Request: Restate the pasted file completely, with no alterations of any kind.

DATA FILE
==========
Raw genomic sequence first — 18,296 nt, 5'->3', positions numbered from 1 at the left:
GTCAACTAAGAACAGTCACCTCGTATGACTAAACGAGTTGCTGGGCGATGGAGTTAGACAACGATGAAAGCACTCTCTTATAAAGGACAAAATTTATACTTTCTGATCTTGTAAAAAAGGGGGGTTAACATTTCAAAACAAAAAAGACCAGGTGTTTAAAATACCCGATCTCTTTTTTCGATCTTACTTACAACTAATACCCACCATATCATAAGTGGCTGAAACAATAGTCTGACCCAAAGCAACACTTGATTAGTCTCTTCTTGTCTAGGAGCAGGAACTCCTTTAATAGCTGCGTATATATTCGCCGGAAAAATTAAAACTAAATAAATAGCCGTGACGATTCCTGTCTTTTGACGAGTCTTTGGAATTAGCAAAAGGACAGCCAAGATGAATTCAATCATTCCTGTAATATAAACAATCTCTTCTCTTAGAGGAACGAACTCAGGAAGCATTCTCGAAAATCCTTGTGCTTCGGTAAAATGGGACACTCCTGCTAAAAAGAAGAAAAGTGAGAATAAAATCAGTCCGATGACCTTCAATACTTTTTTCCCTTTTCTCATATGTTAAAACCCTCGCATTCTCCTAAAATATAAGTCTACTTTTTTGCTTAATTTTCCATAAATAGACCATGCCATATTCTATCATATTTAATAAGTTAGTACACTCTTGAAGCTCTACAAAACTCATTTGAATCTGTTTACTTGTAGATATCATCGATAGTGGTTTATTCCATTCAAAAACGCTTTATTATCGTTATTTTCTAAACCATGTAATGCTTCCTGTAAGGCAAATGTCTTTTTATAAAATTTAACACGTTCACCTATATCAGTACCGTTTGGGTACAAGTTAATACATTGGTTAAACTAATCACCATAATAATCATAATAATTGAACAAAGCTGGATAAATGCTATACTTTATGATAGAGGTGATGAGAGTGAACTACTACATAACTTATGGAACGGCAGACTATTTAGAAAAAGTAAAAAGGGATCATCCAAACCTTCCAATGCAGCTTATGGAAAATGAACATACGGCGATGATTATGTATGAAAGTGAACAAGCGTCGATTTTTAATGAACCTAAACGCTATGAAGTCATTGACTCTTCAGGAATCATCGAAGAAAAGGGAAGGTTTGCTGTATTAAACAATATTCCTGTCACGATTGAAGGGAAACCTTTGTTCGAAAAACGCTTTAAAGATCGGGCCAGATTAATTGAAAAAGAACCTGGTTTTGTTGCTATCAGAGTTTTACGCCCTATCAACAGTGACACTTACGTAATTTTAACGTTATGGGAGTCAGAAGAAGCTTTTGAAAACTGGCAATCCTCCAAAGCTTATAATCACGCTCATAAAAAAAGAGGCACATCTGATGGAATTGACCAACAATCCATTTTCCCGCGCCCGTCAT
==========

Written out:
Raw genomic sequence first — 18,296 nt, 5'->3', positions numbered from 1 at the left:
GTCAACTAAGAACAGTCACCTCGTATGACTAAACGAGTTGCTGGGCGATGGAGTTAGACAACGATGAAAGCACTCTCTTATAAAGGACAAAATTTATACTTTCTGATCTTGTAAAAAAGGGGGGTTAACATTTCAAAACAAAAAAGACCAGGTGTTTAAAATACCCGATCTCTTTTTTCGATCTTACTTACAACTAATACCCACCATATCATAAGTGGCTGAAACAATAGTCTGACCCAAAGCAACACTTGATTAGTCTCTTCTTGTCTAGGAGCAGGAACTCCTTTAATAGCTGCGTATATATTCGCCGGAAAAATTAAAACTAAATAAATAGCCGTGACGATTCCTGTCTTTTGACGAGTCTTTGGAATTAGCAAAAGGACAGCCAAGATGAATTCAATCATTCCTGTAATATAAACAATCTCTTCTCTTAGAGGAACGAACTCAGGAAGCATTCTCGAAAATCCTTGTGCTTCGGTAAAATGGGACACTCCTGCTAAAAAGAAGAAAAGTGAGAATAAAATCAGTCCGATGACCTTCAATACTTTTTTCCCTTTTCTCATATGTTAAAACCCTCGCATTCTCCTAAAATATAAGTCTACTTTTTTGCTTAATTTTCCATAAATAGACCATGCCATATTCTATCATATTTAATAAGTTAGTACACTCTTGAAGCTCTACAAAACTCATTTGAATCTGTTTACTTGTAGATATCATCGATAGTGGTTTATTCCATTCAAAAACGCTTTATTATCGTTATTTTCTAAACCATGTAATGCTTCCTGTAAGGCAAATGTCTTTTTATAAAATTTAACACGTTCACCTATATCAGTACCGTTTGGGTACAAGTTAATACATTGGTTAAACTAATCACCATAATAATCATAATAATTGAACAAAGCTGGATAAATGCTATACTTTATGATAGAGGTGATGAGAGTGAACTACTACATAACTTATGGAACGGCAGACTATTTAGAAAAAGTAAAAAGGGATCATCCAAACCTTCCAATGCAGCTTATGGAAAATGAACATACGGCGATGATTATGTATGAAAGTGAACAAGCGTCGATTTTTAATGAACCTAAACGCTATGAAGTCATTGACTCTTCAGGAATCATCGAAGAAAAGGGAAGGTTTGCTGTATTAAACAATATTCCTGTCACGATTGAAGGGAAACCTTTGTTCGAAAAACGCTTTAAAGATCGGGCCAGATTAATTGAAAAAGAACCTGGTTTTGTTGCTATCAGAGTTTTACGCCCTATCAACAGTGACACTTACGTAATTTTAACGTTATGGGAGTCAGAAGAAGCTTTTGAAAACTGGCAATCCTCCAAAGCTTATAATCACGCTCATAAAAAAAGAGGCACATCTGATGGAATTGACCAACAATCCATTTTCCCGCGCCCGTCAT